Messerschmitt had many irons in the fire, with the development of twin engined, rocket and jet aircraft all on the go at the same time.
The development of the 109 series wasn't halted because the 109 was 'bad' in some way, it just all came to late.

MOhz
10-10-2004, 08:58 AM
cool, everyone, really interesting info going around here http://forums.ubi.com/groupee_common/emoticons/icon_biggrin.gif

now to the most question yet, how does one edit ones message??

hand, i find the 309 really sexy, not like the 190 or even as mean as the 109, but still not bad. the BV155 looks really interesting; especially when one thinks of the eight coolers. man it must beat the spit in cooling http://forums.ubi.com/images/smilies/16x16_smiley-tongue.gif! nice armament as well.

was the 262 in you guys High opinion more friendly user?? if careful with the engines and lets say the landing strip is long enough in comparison the 109 and maybe the 190?? the 190 i know def is no easy piece of cake.

jeeze, i never knew there were so many spit series. when i was young and naive (only 5 yrs ago) i had absolut no clue about the spit. and now my mouth is gaping. i thought it won the BoB and then it was history http://forums.ubi.com/images/smilies/1072.gif!

no kidding about the view martin!! why didnt they ever fit it with bubble canopy? if i remember correctly, the spit didnt have one and then they added it on mk9(no clue which mark)

what does mark mean? i mean is it just like version or is there more to it?

ASM, yeah i havent been posting much because i had too coold down and tell myself not to get sucked into the hot discussion that are going on... now that i have been purified i will start my posting career http://forums.ubi.com/groupee_common/emoticons/icon_cool.gif

LStarosta
10-10-2004, 09:56 AM
http://forums.ubi.com/images/smilies/10.gif La7 won the war.

KaRaYa-X
10-10-2004, 01:13 PM
Well the argument of late Bf109s being too heavy (which can be found in literature pretty often) is only relative.
You have to keep in mind that MOST Bf109s that left the factory lines beginning with early 1944 were outfitted with Rüsts¤tze like the R6 (2xMG151/20 Gondolas) or the twin Wgr.21 rocket propelled grenades for bomber intercept missions as soon as possible - to deal with the monstrous waves of allied heavy bombers which flew over the Reich at will and started to bomb Germany's industrie into submission.

So there was only a small number of "clean" Bf109Gs and Ks which fought the allied air forces. Furthermore fighters got strict orders to ONLY engage bombers and to rather fly back home than to fight back in case of a dogfight... So I don't think we can really judge wether late 109s were obsolete dogfighters or not.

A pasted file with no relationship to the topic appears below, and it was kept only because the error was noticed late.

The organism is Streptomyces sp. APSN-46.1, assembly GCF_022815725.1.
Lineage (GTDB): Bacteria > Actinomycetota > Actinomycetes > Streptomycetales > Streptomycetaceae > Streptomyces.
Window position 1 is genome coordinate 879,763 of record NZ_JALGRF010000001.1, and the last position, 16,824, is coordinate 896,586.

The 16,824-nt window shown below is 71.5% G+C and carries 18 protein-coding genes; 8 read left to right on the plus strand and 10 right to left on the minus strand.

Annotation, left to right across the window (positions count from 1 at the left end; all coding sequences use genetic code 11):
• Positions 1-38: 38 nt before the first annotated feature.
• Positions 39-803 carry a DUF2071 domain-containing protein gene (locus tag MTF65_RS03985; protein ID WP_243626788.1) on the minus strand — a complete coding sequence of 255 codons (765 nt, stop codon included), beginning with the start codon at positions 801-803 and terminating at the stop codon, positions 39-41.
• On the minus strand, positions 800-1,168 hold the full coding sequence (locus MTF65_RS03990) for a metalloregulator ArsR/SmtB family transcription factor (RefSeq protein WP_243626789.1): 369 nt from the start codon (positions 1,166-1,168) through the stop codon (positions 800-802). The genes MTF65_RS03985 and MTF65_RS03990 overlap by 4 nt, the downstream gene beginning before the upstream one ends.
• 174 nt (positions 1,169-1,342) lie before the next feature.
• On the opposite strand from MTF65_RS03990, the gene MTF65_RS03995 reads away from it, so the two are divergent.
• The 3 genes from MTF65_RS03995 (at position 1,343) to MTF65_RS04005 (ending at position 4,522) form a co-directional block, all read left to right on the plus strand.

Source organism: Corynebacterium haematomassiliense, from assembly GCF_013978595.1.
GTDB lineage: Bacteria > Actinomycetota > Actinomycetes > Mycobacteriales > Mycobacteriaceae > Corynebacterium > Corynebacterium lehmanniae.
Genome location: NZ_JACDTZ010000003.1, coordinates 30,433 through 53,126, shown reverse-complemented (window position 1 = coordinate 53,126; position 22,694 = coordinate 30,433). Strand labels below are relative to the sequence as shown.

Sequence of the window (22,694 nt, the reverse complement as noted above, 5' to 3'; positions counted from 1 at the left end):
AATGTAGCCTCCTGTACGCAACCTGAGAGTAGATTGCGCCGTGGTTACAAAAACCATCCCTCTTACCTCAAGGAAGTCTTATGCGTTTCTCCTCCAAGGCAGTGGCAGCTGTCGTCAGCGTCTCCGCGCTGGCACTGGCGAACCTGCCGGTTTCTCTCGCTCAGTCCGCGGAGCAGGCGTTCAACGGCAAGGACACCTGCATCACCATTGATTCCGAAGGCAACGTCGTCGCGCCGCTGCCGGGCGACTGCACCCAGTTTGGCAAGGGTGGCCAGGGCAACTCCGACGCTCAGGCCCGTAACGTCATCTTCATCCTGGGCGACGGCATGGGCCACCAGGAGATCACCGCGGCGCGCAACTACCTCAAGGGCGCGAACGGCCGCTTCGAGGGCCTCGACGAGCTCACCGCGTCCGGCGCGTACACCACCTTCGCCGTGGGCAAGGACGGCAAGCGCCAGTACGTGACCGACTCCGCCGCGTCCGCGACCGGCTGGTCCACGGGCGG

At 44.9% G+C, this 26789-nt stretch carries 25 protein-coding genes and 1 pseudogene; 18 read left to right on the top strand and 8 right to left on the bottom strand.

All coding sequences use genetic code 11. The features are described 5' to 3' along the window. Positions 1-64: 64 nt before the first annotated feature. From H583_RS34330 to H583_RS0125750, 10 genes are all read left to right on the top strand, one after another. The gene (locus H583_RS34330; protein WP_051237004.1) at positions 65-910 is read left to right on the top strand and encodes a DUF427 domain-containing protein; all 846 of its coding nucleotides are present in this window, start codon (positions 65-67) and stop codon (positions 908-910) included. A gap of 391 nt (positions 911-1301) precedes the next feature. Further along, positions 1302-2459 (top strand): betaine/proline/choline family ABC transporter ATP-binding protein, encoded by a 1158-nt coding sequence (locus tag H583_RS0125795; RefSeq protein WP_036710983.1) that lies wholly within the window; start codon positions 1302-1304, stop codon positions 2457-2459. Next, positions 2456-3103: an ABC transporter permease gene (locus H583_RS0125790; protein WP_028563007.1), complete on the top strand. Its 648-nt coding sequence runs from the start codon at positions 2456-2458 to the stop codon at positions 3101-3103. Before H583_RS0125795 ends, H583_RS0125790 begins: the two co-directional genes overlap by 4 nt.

To my mind a CLEAN Bf109G10 or K4 is more than a fearsome enemy for any Spit/Mustang/Thunderbolt pilot - but only very few fought with this setup

Oh and: Yeah, I gotta admit - I love this bird ;-)

LuftLuver
10-10-2004, 02:35 PM
Good for the allies the Germans didn't have the Forgotten Battles Bs109 available.

We would all be speaking German. http://forums.ubi.com/images/smilies/10.gif

1 - Overdone turn rate
2 - Instant power chop
3 - Instant E recovery
4 - Hang from the prop Luftcopter
5 - Yak3 like stall-fighter

VW-IceFire
10-10-2004, 08:07 PM
La-7 is a good example actually http://forums.ubi.com/groupee_common/emoticons/icon_smile.gif

Originated in the LaGG-1 and in many ways still bears resemblance just as the Spitfire Mk I resembles the Mark 22. LaGG-1 to La-7 and La-9...I can see it.

I think the Bf-109 definately expired the end of its useful design. They were definately in need of something new but they didn't have the time to switch production.

JG53Hunter
10-11-2004, 12:42 AM
Little Lufthater again.
Why do you keep on posting? Nobody listens to you anymore http://forums.ubi.com/images/smilies/34.gif http://forums.ubi.com/images/smilies/88.gif

Jasko76
10-11-2004, 03:22 AM
Boy, I just love these threads in the morning!

JG7_Rall
10-11-2004, 07:33 AM
<BLOCKQUOTE class="ip-ubbcode-quote"><font size="-1">quote:</font><HR>Originally posted by LuftLuver:
Good for the allies the Germans didn't have the Forgotten Battles Bs109 available.

We would all be speaking German. http://forums.ubi.com/images/smilies/10.gif

1 - Overdone turn rate
2 - Instant power chop
3 - Instant E recovery
4 - Hang from the prop Luftcopter
5 - Yak3 like stall-fighter <HR></BLOCKQUOTE>

awww, did somebody get shot down again and mommy wasn't around to whipe your tears?

WOLFMondo
10-11-2004, 08:16 AM
1 thing that does strike me about USSR fighters like the Yak and Lagg's/La7 is the similarity of wing design that doesn't seem to be used by any other countries planes.

<BLOCKQUOTE class="ip-ubbcode-quote"><font size="-1">quote:</font><HR>Originally posted by Jasko76:
Boy, I just love these threads in the morning! <HR></BLOCKQUOTE>

Im shocked theres only a couple of posts that could be considered flames! Its an almost sensible discussion!